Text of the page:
New study announces 'earliest evidence' of animal hybrid breeding in ancient Mesopotamian fossils

A "kunga" was apparently a high-status animal in Bronze Age society.
Ancient Babylonian ruins, Iraq
Ancient Babylonian ruins, Iraq
(sergey Mayorov/500px/Getty)

A study published this week has revealed what scientists claim is the earliest evidence yet that ancient humans were deliberately creating animal hybrids as long as 4,500 years ago in ancient Mesopotamia.

The study, written by researchers from Germany, the U.S. and France and published in the journal Science Advances, noted that written records from ancient Mesopotamia indicate "intentional breeding of highly valued equids called kungas for use in diplomacy, ceremony, and warfare." 

The "precise zoological classification" of these animals has eluded discovery, but  "morphometric analysis of equids uncovered in rich Early Bronze Age burials at Umm el-Marra, Syria" offered a starting point for uncovering the animals' origins.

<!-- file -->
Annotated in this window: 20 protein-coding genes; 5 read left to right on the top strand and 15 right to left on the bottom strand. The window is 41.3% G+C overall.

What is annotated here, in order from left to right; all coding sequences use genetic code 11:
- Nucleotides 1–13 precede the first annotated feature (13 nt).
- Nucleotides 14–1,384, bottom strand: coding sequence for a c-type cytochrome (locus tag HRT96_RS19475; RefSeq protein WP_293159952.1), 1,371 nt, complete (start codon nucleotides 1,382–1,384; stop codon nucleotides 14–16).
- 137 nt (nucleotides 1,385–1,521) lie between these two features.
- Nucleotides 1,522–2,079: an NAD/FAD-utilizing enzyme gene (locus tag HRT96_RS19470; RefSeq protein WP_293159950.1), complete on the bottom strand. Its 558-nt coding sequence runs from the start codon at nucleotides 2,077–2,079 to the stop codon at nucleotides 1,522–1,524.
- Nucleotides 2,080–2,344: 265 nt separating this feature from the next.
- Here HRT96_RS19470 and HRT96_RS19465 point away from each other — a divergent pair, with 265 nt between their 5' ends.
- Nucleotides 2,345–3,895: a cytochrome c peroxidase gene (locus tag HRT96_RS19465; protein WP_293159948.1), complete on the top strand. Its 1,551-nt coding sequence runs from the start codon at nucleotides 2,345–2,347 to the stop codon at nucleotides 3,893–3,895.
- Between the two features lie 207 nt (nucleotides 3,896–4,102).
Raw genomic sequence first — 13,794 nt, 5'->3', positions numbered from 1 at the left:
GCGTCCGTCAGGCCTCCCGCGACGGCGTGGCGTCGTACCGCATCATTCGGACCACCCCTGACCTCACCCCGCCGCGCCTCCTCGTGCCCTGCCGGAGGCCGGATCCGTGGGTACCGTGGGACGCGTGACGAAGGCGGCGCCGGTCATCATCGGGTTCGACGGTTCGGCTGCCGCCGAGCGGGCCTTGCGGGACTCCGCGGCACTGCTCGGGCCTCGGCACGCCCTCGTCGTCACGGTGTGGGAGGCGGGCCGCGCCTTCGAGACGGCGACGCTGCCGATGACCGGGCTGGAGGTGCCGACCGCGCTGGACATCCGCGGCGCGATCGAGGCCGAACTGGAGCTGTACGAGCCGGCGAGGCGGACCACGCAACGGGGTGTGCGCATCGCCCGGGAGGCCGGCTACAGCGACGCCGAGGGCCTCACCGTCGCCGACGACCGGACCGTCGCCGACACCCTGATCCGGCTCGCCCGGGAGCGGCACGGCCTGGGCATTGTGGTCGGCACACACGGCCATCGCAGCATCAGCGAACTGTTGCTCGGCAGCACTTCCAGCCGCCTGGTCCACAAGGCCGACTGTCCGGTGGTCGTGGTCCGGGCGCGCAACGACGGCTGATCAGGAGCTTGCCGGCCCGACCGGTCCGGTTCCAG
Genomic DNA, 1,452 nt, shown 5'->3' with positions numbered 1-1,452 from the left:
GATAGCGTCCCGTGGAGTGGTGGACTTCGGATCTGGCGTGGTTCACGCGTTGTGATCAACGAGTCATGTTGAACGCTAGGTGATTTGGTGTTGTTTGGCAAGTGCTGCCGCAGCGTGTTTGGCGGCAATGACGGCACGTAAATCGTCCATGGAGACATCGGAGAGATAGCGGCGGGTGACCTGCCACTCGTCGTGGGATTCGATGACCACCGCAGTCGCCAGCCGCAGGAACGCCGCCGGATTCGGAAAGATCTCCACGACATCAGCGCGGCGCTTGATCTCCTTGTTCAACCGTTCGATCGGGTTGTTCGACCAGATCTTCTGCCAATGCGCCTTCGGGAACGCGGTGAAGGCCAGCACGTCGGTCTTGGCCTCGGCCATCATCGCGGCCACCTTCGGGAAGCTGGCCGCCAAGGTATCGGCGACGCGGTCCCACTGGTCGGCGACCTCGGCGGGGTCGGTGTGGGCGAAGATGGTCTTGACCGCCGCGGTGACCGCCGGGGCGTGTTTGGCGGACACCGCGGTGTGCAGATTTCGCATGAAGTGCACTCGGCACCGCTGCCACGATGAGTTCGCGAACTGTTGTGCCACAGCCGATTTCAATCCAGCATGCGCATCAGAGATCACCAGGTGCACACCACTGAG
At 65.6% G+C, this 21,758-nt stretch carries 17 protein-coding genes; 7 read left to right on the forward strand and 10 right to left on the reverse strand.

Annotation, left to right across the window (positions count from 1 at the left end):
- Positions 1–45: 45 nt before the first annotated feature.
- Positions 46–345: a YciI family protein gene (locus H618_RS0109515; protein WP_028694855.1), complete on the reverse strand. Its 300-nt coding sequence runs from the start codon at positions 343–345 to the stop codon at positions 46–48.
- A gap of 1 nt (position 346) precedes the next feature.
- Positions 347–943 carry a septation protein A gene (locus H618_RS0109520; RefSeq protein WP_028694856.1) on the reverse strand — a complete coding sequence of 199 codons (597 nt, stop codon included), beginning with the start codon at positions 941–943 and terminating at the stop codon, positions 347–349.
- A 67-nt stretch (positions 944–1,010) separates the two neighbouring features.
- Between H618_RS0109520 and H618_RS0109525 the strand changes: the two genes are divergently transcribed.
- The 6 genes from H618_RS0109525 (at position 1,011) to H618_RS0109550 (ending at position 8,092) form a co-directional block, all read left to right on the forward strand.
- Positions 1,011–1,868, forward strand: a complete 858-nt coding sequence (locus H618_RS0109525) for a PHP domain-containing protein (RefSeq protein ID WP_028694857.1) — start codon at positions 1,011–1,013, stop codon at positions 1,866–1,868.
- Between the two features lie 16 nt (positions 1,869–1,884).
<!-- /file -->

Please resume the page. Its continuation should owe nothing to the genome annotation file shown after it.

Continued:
"We sequenced the genomes of one of these ~4500-year-old equids, together with an ~11,000-year-old Syrian wild ass (hemippe) from Göbekli Tepe and two of the last surviving hemippes," the scientists said. 

"We conclude that kungas were F1 hybrids between female domestic donkeys and male hemippes, thus documenting the earliest evidence of hybrid animal breeding."

The study says that hybrid animal breeding was performed in ancient Mesopotamia "to generate animals famous for their power, both physical and symbolic, in ancient warfare and diplomacy."